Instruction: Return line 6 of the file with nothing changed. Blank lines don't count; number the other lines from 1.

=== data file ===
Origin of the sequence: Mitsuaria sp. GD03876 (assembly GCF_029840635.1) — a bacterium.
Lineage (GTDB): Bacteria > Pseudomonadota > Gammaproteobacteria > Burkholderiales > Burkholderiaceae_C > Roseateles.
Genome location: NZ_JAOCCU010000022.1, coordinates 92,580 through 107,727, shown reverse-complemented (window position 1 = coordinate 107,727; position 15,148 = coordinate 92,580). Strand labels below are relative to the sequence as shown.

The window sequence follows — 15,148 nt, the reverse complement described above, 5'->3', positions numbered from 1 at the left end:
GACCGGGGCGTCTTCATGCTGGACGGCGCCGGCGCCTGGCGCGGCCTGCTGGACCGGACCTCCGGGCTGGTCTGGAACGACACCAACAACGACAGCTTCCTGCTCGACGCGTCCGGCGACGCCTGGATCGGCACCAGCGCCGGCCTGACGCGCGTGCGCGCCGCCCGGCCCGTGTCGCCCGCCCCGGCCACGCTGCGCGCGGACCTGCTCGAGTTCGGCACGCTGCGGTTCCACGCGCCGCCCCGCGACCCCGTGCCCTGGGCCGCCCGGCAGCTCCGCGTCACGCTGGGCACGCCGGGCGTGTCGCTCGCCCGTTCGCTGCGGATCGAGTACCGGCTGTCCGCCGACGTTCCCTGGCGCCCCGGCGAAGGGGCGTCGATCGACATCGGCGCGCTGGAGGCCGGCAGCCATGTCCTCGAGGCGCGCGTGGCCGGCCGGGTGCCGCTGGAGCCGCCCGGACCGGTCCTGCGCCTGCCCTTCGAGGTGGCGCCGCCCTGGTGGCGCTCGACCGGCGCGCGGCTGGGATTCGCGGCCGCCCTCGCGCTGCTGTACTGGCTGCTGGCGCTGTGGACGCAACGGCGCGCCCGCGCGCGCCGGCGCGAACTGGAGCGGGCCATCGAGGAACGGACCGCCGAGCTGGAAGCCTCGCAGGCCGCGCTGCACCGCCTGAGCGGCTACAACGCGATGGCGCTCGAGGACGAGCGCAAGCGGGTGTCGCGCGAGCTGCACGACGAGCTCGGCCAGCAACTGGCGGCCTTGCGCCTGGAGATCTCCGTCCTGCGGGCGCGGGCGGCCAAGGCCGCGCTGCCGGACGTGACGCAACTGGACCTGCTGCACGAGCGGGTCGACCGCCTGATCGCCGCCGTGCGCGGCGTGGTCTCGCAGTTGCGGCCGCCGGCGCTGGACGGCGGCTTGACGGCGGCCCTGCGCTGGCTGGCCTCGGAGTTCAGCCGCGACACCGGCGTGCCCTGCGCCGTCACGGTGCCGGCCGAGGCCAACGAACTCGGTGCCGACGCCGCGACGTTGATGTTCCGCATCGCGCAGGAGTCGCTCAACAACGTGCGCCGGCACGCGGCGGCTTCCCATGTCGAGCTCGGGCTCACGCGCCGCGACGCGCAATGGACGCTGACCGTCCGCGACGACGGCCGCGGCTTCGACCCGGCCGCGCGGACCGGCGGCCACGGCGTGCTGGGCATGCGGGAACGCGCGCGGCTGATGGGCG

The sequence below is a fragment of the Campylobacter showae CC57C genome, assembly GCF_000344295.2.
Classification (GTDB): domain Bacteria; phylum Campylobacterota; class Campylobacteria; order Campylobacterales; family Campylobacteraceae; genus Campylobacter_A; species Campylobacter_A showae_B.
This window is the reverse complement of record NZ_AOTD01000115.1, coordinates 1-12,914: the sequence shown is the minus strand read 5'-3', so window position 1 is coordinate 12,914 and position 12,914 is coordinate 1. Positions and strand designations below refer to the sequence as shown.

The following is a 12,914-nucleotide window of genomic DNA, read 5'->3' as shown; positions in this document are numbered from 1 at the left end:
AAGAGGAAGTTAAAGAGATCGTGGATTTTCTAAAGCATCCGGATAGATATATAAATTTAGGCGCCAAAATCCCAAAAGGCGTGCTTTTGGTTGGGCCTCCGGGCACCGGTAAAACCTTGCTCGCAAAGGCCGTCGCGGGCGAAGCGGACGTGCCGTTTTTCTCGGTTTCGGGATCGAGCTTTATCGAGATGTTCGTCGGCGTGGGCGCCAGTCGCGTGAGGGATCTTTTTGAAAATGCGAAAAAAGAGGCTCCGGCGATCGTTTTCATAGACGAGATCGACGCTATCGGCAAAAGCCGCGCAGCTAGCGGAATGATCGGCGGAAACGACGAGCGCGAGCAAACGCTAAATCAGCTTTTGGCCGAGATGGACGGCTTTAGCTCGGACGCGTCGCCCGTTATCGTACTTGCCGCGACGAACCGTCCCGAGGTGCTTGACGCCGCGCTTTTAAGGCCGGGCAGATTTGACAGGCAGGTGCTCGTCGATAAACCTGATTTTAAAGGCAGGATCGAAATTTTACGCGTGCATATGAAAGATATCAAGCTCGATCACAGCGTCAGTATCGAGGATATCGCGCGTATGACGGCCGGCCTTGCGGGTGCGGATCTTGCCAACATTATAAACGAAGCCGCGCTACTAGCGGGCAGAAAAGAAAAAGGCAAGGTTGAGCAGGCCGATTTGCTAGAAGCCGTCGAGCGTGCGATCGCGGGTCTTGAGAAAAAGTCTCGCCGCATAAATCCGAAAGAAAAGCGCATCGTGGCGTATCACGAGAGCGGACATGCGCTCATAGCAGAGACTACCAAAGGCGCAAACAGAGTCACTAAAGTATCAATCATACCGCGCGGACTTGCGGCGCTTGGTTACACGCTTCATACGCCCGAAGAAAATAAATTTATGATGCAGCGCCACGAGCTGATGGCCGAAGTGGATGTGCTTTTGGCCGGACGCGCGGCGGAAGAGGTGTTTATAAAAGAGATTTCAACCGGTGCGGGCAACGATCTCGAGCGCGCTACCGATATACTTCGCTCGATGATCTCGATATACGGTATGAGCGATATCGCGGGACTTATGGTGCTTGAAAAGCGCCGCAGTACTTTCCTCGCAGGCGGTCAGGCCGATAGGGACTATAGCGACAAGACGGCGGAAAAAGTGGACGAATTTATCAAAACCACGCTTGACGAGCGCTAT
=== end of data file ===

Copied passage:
The sequence below is a fragment of the Campylobacter showae CC57C genome, assembly GCF_000344295.2.